A useful step that can be taken to secure your FOTA system is to ship your devices with a public key that can be used to authenticate signed code updates. With this mechanism you can ensure that only officially signed updates are applied to your device. However, it’s worth noting that this signature method is only as good as it’s implementation. Trammell Hudson’s Thunderstrike attack exploited a vulnerability in the Thunderbolt Option ROM to circumvent such checks in Apple’s EFI firmware update routines. The attack allowed untrusted code to be flashed to the boot ROM as well as the over writing of the public RSA key used to authenticate updates. While the initial attack requires physical access to the machine, by over writing the RSA key future updates can be achieved remotely.
Advanced Attacks – Side-Channel Attacks
Side-channel attacks refer to any attack on encryption that relies on physical information. For example, power consumption or electromagnetic emissions. Simple Power Analysis (SPA) and Differential Power Analysis (DPA) are examples of such attacks. Carrying out an SPA or DPA attack involves monitoring the power consumption of the device – which will vary with microprocessor operation. The variation in power consumption allows an experienced attacker to extract information about the encryption. Ideally, the attacker wants to obtain the encryption keys as then they can simply monitor transmissions and decode as required.
Clearly side-channel attacks require the correct equipment as well as specialist knowledge. As such it is unlikely to be used by an inexperienced cracker. However, if your IoT product has a high security requirement and could potentially be attacked by an advanced cracker it is an issue that should probably be addressed.
Advanced attacks – Vulnerable Interfaces
A slightly easier hardware attack vector are vulnerable interfaces. Joint Test Action Group (JTAG) interfaces are often used to test and debug embedded systems. They are clearly of huge benefit to development teams working at the prototype phase. However, they become a huge security risk when present in production phase devices. Shipping your device with a JTAG interface opens up an attack vector that would be hackers will only be too willing to exploit. As a rule you should remove JTAG interfaces – and indeed any other debug interface that is not absolutely necessary – from your shipped products.
It is also worth noting that blown fuses or cut traces will not serve as a sufficient technique for removal. Don’t underestimate your attackers. In this scenario they know enough to access your debug interface. There is no reason to assume they would be unable to repair your interface.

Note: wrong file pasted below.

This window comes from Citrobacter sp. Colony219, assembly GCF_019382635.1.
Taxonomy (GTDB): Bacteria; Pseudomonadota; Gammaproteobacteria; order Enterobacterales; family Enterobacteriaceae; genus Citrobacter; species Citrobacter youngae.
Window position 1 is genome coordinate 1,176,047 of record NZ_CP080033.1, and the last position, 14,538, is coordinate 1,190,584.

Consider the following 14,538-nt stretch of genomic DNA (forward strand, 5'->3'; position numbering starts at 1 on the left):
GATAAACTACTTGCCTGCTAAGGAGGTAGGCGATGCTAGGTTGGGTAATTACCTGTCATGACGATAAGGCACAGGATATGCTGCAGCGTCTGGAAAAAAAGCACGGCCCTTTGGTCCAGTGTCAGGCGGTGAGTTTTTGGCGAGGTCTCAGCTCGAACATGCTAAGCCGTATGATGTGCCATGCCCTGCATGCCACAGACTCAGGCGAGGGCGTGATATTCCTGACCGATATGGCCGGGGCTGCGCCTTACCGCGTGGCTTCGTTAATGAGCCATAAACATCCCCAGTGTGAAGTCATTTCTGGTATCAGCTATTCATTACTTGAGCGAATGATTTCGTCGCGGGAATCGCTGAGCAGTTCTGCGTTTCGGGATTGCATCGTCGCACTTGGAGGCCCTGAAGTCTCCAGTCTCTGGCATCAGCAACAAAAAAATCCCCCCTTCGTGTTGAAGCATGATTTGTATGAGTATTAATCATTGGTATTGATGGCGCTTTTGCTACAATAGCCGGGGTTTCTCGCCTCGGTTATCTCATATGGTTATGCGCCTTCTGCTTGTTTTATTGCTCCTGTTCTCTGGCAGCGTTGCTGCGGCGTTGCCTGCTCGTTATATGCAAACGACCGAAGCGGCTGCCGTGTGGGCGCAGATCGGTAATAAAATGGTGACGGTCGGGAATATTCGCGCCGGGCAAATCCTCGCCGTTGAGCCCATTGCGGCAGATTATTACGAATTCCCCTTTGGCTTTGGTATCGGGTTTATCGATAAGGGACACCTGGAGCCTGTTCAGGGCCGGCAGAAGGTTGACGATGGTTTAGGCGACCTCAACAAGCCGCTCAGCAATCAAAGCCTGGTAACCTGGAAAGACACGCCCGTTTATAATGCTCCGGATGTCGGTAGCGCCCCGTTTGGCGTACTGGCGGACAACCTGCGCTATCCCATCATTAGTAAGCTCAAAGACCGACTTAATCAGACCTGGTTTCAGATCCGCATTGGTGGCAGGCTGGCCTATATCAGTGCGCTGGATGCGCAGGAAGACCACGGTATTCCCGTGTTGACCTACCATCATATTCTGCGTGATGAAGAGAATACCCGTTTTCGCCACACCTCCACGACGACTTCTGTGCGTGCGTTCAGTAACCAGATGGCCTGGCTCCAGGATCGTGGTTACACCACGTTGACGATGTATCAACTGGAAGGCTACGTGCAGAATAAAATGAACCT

Advanced Attacks – Physical I/O Scan Attacks
Analogous to an IP port scan, this type of attack involves probing input pins with all possible input combinations and then monitoring the outputs. An I/O scan attack could cause any number of unforeseen results. This type of attack can at least be easily detected – at least in some cases. A developer can make use of unused input pins in the embedded system. Monitoring these pins for input will let the application know that someone is trying to use the embedded device in an unintended way – like carrying out an I/O scan. Once this attempt at unintended operation is detected the application can take appropriate countermeasures to prevent any unauthorised activity from taking place.
It is clear that security in embedded systems requires some special considerations when compared to server side development. Limited resources require optimised encryption stacks. Potentially exposed hardware require hardware specific security measures. Deciding which security measures are required by the embedded devices of your IoT system is very much a platform specific consideration. The risk of side-channel attacks on a residential IoT device is probably not as high as the risk on a critical infrastructure IoT device – for example, deployed in a power plant. Hence, the necessary protections will differ.
Remember increased security brings with it increased cost and complexity. This in turn causes increased cost to the consumer. You will need to balance cost to the consumer with a need for security to ensure you provide a quality product at a price consumers can get on board with.